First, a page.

STAT OF THE WEEK
Three players shot 60 on the PGA TOUR, the most in any one season, but none of those players went on to win the tournament: Pat Perez (Bob Hope Classic), Arron Oberholser (Byron Nelson Championship) and Justin Rose (Disney).
'To be a professional (golfer), you have to spend five years on the practice tee hitting balls. If you're a golf architect, you have to spend at least five years in the dirt and on a bulldozer.' -- Robert Trent Jones Jr., on Tiger Woods getting into the golf course design business.
Copyright 2006 Associated Press. All rights reserved. This material may not be published, broadcast, rewritten or redistributed.
Lincicome grouped with two rookies in Barbasol
Brittany Lincicome will tee it up with a pair of rookies when she makes her first start in a PGA Tour event Thursday at the Barbasol Championship at Keene Trace Golf Club in Nicholasville, Ky.
Lincicome, an eight-time LPGA winner, is scheduled to go off the 10th tee at 9:59 a.m. ET in the first round with Sam Ryder, 28, and Conrad Shindler, 29. They’re off the first tee Friday at 2:59 p.m. ET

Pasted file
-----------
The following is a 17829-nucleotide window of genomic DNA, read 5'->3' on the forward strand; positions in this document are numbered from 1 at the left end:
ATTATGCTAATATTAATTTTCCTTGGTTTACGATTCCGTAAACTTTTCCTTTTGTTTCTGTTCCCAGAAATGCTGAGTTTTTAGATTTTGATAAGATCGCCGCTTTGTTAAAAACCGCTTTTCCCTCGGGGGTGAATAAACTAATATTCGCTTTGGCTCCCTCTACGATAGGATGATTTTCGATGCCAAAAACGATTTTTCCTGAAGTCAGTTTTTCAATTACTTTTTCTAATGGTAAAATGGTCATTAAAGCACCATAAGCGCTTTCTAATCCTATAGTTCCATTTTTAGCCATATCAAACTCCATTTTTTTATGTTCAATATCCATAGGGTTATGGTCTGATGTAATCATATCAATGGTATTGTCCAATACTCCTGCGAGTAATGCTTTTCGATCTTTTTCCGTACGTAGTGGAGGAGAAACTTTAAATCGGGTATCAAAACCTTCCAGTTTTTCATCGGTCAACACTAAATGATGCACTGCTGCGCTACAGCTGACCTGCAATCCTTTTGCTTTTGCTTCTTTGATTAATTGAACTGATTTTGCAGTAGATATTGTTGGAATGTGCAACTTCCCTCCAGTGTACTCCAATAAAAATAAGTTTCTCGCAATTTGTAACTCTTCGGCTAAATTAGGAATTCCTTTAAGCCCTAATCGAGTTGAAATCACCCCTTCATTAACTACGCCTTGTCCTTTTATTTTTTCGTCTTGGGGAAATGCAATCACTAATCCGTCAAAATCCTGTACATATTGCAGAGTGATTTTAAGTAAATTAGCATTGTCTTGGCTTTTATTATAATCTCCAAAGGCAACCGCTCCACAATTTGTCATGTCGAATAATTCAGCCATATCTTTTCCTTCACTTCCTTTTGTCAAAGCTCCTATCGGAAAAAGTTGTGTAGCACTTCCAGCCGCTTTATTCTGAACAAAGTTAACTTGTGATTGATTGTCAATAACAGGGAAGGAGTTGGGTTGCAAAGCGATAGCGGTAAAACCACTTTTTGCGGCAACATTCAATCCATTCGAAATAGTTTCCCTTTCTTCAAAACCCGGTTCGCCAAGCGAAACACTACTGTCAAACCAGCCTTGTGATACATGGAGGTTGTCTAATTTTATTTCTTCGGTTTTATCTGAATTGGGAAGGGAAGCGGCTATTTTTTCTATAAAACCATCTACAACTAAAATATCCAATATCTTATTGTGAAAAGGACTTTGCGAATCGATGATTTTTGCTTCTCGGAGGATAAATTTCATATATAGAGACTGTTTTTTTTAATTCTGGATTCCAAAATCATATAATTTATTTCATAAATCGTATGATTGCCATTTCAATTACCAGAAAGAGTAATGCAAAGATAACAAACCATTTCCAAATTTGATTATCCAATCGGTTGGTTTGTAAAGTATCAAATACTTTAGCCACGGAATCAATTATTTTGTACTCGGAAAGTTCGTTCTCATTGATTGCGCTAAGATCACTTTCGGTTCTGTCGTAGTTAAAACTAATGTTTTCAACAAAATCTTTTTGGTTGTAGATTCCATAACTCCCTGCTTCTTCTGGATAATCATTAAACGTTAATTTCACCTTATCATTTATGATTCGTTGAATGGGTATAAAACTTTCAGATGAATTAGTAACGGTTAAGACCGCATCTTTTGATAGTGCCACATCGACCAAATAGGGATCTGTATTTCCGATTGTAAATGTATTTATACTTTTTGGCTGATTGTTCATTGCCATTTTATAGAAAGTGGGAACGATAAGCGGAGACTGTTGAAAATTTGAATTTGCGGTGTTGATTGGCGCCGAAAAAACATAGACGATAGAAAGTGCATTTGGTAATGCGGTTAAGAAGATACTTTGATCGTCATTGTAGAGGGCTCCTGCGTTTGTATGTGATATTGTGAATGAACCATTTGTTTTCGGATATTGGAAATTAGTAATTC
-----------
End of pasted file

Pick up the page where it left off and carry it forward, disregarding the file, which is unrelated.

Lincicome will become just the sixth woman to play in a PGA Tour event, joining Babe Zaharias, Shirley Spork, Annika Sorenstam, Suzy Whaley and Michelle Wie.
“The first three or four holes, I’ll be a nervous wreck, for sure,” Linicome said.
Lincicome thrilled by reception from male pros
Brittany Lincicome wondered how PGA Tour pros would greet her when she arrived to play the Barbasol Championship this week.
She wondered if there would be resentment.
She also wondered how fans at Keene Trace Golf Club in Nicholasville, Ky., would receive her, and if a social media mob would take up pitchforks.
“I can’t stop smiling,” Lincicome said Tuesday after her first practice round upon arriving. “Everyone has been coming up to me and wishing me luck. That means a lot.”